While there are extensive peacebuilding operations in many parts of the world, it is curiously absent – as a practice and technical language – in many contexts that are severely affected by violence. In particular, a number of countries – especially in Latin and Central America, and the Caribbean – suffer from very high rates of violence, and yet tend not to be considered candidates for peacebuilding activities. This is despite the high levels of violence having very disruptive impacts across society and government, and the violence often having a military-style in its scale and type. In the absence of peacebuilding initiatives, and often in the face of a lack of national government capability or concern, it is often left to individuals and communities to take steps to protect themselves. At times, individuals and communities have been able to take a stand to try to disrupt the conflict. This short article considers opportunities for conflict disruption.
The ascent of peacebuilding
Over the past fifty years, but particularly over the past thirty years, an extensive international and transnational peacebuilding infrastructure has been established. This is comprised of an often interlocking system of institutions – national, multilateral and transnational – aimed at preventing conflict, lessening its impact, facilitating its ‘resolution’, and rehabilitating societies and institutions after conflict has lessened. This infrastructure is complemented by a ‘software’ or an increasingly professionalised system of protocols and operating procedures. Decades of `best practice’ have been internalised, and there is widespread agreement on the most suitable mechanisms and approaches to the range of problems impacting conflict-affected societies. A vernacular, or a technical language of peacebuilding terms, has developed allowing easier comparison across cases.
In addition to the development of a peacebuilding infrastructure and the standardisation of operating procedures, we have also seen the growth of a professional class of peacebuilders. Now numbering in the tens of thousands and often educated with specialist degrees in peacebuilding, this transnational cohort of peacebuilders are employed by the United Nations, international organisations, national governments, and (international) non-governmental organisations. This is in addition to a substantial sector of private consultants, and for-profit peacebuilding organisations.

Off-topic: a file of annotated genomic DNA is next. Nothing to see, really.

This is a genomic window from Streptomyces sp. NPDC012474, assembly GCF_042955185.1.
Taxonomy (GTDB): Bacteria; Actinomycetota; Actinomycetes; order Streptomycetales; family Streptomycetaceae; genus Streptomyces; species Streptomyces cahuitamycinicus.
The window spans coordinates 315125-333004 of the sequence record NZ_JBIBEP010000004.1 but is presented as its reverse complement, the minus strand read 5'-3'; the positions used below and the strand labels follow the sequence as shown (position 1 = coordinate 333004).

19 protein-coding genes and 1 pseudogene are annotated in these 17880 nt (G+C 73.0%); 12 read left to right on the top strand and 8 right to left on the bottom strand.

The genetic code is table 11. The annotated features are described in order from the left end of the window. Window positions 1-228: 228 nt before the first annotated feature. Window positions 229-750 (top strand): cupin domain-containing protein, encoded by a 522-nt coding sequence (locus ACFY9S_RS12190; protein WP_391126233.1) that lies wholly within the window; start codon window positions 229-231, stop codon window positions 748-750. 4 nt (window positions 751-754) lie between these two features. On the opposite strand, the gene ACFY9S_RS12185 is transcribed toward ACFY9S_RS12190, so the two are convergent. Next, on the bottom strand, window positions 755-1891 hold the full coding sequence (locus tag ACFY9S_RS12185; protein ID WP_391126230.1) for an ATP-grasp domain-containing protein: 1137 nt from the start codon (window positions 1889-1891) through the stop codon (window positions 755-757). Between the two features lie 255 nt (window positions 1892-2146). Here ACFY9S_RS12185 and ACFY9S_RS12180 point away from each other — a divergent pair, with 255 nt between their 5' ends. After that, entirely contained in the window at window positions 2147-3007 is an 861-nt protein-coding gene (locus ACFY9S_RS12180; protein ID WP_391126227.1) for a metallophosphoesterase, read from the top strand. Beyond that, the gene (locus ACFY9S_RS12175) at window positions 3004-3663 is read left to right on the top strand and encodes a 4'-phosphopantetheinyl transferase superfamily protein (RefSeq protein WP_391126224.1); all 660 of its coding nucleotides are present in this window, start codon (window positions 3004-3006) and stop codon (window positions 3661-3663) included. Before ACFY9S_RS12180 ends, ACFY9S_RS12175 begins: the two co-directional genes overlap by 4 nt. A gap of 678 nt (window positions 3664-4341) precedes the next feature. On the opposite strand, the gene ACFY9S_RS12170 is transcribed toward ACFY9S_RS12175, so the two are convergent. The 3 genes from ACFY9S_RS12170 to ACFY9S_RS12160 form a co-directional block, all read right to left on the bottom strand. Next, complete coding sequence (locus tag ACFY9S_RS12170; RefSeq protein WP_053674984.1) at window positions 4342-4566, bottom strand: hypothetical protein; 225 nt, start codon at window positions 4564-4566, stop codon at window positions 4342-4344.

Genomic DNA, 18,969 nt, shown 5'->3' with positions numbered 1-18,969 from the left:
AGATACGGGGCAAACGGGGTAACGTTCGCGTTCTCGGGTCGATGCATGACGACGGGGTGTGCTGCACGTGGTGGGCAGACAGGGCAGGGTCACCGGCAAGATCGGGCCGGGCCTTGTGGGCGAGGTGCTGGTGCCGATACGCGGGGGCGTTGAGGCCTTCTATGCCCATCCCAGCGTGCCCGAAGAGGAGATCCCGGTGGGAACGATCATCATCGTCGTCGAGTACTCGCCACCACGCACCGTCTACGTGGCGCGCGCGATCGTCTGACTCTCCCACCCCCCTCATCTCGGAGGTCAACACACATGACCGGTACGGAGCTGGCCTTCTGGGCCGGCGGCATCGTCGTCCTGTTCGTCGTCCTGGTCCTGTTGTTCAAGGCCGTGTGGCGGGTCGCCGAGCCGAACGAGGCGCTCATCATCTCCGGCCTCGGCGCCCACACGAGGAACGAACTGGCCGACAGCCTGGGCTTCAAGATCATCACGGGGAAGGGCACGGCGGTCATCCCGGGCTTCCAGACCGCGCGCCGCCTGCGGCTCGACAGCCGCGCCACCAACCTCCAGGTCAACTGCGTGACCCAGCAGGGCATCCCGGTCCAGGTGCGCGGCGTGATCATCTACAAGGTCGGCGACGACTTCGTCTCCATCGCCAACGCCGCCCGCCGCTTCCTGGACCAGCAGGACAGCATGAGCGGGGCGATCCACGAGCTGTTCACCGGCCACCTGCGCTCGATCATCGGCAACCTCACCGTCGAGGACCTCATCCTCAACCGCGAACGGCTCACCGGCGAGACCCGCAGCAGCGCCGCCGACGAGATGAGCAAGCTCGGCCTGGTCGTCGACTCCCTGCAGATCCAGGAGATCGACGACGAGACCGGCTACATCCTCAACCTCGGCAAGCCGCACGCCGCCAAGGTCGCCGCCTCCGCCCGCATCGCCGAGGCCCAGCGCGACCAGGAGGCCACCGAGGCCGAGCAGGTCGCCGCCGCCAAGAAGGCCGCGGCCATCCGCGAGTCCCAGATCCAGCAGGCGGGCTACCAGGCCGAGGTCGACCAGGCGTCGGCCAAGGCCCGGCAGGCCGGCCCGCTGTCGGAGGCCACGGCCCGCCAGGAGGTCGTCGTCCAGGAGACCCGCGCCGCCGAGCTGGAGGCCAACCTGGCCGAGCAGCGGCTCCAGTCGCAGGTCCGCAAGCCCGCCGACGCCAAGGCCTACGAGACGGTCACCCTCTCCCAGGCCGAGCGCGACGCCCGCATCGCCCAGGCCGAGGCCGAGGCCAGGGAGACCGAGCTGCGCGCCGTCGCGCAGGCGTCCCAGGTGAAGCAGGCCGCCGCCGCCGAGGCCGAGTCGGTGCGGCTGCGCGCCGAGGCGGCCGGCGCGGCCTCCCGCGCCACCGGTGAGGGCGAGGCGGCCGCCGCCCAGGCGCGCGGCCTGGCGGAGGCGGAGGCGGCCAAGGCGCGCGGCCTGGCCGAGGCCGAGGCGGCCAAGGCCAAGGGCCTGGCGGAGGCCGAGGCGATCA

Peacebuilding operations are curiously absent in many contexts that are severely affected by violence
The picture that emerges is of a thriving sector operating in multiple conflict-affected contexts. In a sense there has been a peacebuilding ‘caravan’, with international attention and resources moving from context to context as conflict ebbs and flows; Cambodia to Bosnia to Sierra Leone to the Democratic Republic of Congo to Colombia, and many stops in between. Along the way, more lessons are learned and best practice is honed.
Despite the extensive infrastructure of peacebuilding, and the resources devoted to it in multiple contexts, peacebuilding – as a practice and language – is applied selectively. In some cases, the conflict actors emphasise security approaches and see little value in peacebuilding. Israel-Palestine provides a good example of this, with Israel – as the most powerful actor – prioritising a security-led approach.
 International interventions that might be labelled as ‘peacebuilding’ are often actually security approaches. In the case of some conflict in the global north, states might not want to admit that peacebuilding is needed. In a sense, peacebuilding might be seen as something that is only required ‘over there’ in far-away conflict-affected areas. Thus, for example, the United States suffers significant levels of violence – much of it with a racial dimension – and on-going (if not rising) tension between black communities and police forces.
 Yet, for the United States to admit that it required peacebuilding or some form of nationwide conflict resolution would be a humiliating admission of the depth of the problem. It helps too that the United States is a strong state and would be able to rebuff any international attempts to initiate peacebuilding interventions.